I, and many others, have seen dogs respond to novel and unnatural odors by keenly sniffing them and seemingly wondering what in the world is going on, or by avoiding them all together. I well remember one of the dogs with whom I lived, Jethro, seeing and then running up to his close friend Zeke, and when Jethro was about five feet away from the dog he knew was Zeke, he suddenly and rapidly stopped, using all four feet as brakes, cocked his head from side to side, and lifted his nose, as if to say, "I know you're Zeke, but you don't smell like him." Jethro seemed to be utterly confused. It turns out Zeke had had a bath that morning (much-needed), and Jethro just had to be sure Zeke was Zeke, after which all was okay.
Being smell-blind can be aversive to dogs. My recommendation is to let dogs sniff; let's not hijack one of their vital connections to the world. Let them sniff to their nose's content when they're tethered on a leash, or when they're walking and hanging out with friends and others and running freely. As mentioned, not allowing dogs to exercise their nose and other senses could be a form of sensory deprivation that robs them of information they need to figure out what's happening in their world. Being smell-blind can indeed be stressful to dogs because they need odors and other information to assess what's happening around them.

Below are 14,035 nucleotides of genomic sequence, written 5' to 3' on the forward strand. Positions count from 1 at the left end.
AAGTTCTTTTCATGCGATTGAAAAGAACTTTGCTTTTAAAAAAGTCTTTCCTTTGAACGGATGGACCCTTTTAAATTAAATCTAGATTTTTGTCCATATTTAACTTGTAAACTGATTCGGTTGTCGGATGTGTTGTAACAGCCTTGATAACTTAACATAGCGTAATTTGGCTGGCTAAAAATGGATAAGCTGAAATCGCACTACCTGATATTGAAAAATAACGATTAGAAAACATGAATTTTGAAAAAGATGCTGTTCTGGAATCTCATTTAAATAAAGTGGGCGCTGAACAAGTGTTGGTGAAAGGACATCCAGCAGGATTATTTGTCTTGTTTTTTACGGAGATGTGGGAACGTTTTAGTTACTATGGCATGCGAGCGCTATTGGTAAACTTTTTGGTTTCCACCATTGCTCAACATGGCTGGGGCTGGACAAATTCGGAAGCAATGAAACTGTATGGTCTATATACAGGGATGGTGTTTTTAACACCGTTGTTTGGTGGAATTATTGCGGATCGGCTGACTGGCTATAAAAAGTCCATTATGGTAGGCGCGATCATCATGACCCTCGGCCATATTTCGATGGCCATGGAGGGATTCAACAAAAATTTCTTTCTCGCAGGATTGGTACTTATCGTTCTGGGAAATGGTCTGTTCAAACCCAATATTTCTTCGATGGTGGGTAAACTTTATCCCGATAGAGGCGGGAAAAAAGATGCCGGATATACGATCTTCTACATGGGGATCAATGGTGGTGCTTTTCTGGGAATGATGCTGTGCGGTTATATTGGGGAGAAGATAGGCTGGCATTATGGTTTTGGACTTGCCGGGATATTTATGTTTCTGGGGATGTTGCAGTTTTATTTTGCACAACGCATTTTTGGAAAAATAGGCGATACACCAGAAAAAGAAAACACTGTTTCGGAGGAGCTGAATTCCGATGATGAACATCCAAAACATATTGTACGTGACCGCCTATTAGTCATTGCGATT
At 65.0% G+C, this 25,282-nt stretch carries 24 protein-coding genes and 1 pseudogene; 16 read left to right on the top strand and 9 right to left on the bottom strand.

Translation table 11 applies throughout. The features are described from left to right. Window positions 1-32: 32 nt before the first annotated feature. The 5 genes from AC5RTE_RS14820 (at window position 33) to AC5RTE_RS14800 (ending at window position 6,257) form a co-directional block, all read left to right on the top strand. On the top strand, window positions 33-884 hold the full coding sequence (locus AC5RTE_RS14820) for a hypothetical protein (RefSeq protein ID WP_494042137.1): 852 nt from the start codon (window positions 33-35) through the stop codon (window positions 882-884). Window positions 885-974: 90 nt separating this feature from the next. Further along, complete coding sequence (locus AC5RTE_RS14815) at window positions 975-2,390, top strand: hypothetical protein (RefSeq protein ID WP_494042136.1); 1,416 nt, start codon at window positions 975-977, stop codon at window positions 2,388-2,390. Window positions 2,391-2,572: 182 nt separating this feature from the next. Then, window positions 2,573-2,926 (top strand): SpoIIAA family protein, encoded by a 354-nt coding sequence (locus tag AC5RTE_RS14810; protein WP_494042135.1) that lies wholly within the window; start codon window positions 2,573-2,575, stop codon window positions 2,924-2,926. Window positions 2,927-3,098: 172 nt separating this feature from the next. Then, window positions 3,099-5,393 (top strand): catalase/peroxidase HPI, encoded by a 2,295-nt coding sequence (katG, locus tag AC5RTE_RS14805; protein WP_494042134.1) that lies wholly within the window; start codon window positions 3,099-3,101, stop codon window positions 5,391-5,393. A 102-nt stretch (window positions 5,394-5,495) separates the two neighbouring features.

Stay tuned for more research on the cognitive and emotional lives of dogs and other animals. It's an exciting time to do this sort of research and to learn more about what they're thinking and feeling, how they sense and process information coming in from other animals and their environment, and what's going on in their heads and in their hearts.
Learning more about the cognitive and emotional lives of dogs is good for them and for us. This information can be used to foster respect for who they are as individuals and to develop and maintain strong and enduring social bonds — a win-win for all.